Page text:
Kim Stanley Robinson and RED MARS. The Club's October 1993 meeting drew an equal number of amateur astronomers and science fiction fans (and lets face it, the distinction is often blurred!) to a wonderful evening conversation with Kim Stanley Robinson, author of Red Mars. The author, a Davis resident, discussed what motivated him to write a novel on Martian colonization and what wonders and problems colonists are likely to face on the red planet. He also talked about his research for the book and mentioned that the sequel to Red Mars, called Green Mars, would be published in the spring. Blue Mars, the final book in the trilogy appeared in 1996. Red Mars won the Nebula Award, and Green Mars won the Hugo Award for Best Novel. The club is very grateful to Mr. Robinson for sharing his time and talent with us.

Most Encouraging Presentation.
One purpose of the Club is to recognize and encourage scientific work by the younger generation. Helping others to observe, communicate, reason, organize, and relate information about the sun, moon, planets and stars brings many rewards for Club volunteers. At our March 1996 meeting we were given a presentation by club member Ben Granett on his long-term telescopic observations of sunspots. Granett, a student at Holmes Jr. High, is one of the few members who followed a consistent observing schedule with his telescope. His regular, daily observations recalled the traditional hallmark of the amateur solar astronomer.

Most gracious gifts.
The club has received many generous gifts, ranging from telescopes to German clock-drive mechanisms. Among our many benefactors, in 1993 Colonel and Mrs. Richard Graham of south Davis donated several items, including an 18.5 inch diameter mirror in memory of their son, R. David Graham, who was an amateur astronomer. We received over $400 to build a telescope for the mirror. Tim Feldman donated many hours of time and talent on this project, and this year, the scope (see a photo of Tim with the scope) began service to the public. This telescope is a beautiful testament to philanthropy and volunteerism in the service of science.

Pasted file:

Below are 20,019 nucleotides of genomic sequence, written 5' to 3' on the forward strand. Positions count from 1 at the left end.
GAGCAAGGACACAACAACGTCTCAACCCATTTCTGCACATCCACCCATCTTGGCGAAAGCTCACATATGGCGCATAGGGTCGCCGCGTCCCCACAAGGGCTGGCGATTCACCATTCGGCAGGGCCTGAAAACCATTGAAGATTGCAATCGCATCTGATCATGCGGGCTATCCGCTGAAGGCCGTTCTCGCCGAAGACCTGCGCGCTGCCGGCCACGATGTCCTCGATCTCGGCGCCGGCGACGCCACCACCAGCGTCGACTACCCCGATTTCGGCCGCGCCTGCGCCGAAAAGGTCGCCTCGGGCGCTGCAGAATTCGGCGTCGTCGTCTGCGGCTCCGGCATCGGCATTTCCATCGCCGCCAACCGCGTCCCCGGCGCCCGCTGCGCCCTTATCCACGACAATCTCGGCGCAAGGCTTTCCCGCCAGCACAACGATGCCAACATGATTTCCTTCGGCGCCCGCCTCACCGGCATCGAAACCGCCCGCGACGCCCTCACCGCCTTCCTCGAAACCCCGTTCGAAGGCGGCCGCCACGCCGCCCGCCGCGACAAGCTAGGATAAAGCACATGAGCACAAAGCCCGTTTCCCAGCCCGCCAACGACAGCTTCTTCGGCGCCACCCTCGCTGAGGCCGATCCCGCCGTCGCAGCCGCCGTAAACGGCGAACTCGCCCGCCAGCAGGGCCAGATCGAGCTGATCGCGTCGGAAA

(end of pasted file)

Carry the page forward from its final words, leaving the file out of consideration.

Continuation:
Our Electronic Bulletin.
The Club's greatest audience is on the internet, thanks to the wizardry of Anne Hance. At the Explorit site on the internet, our club's homepage receives hundreds of "hits," many of them due to the spectacular pictures of Comet Hale Bopp provided by member Bob Thompson. We have received queries on the internet about our meetings from as far away as the South Pole!

What does this club offer?
If you have always been fascinated by the heavens or theexploration of outer space but haven't known how to start your own astronomical journey--this is the club for you. We have shown many aspiring stargazers their "first" constellation, their "first" double star, where the planets are and how to use a telescope. We can help you decide on the best binoculars, telescopes, computer programs and star atlases, and help you decide what you need and (more importantly don't need) to enjoy and discover the cosmos. This club can be your "training wheels" so you can finally begin exploring the universe at your own speed and in your own directions. In short, this club aims to be a "launch pad" for your personal exploration of astronomy.

In retrospect.
Over the last 10 years, the Astronomy Club has not only benefited its membership, but the larger goals of EXPLORIT as well. If we can believe the box-office records held by space-orientedfilms, probably no science so stirs the public's imagination as much as astronomy. Working with school teachers and youth groups such as the Scouts and Campfire, the club has introduced hundreds, perhaps thousands, to the cosmos. Among these rewards are: finding new friends, learning the theories, facts and processes of science, and discovering new perspectives on ourselves and the cosmos. Our future is full of promise.

The Astronomy Club is hosted by Dennis Smith with the assistance of Tim Feldman and other eager astronomy buffs. The club is for everyone - adults, children, knowledgeable or ignorant. Come to listen, look and learn, or to share your expertise or experience.

Send feedback to
Explorit Science Center
P.O. Box 1288, Davis, CA 95617, USA
Phone: (530)756-0191     Fax: (530)756-1227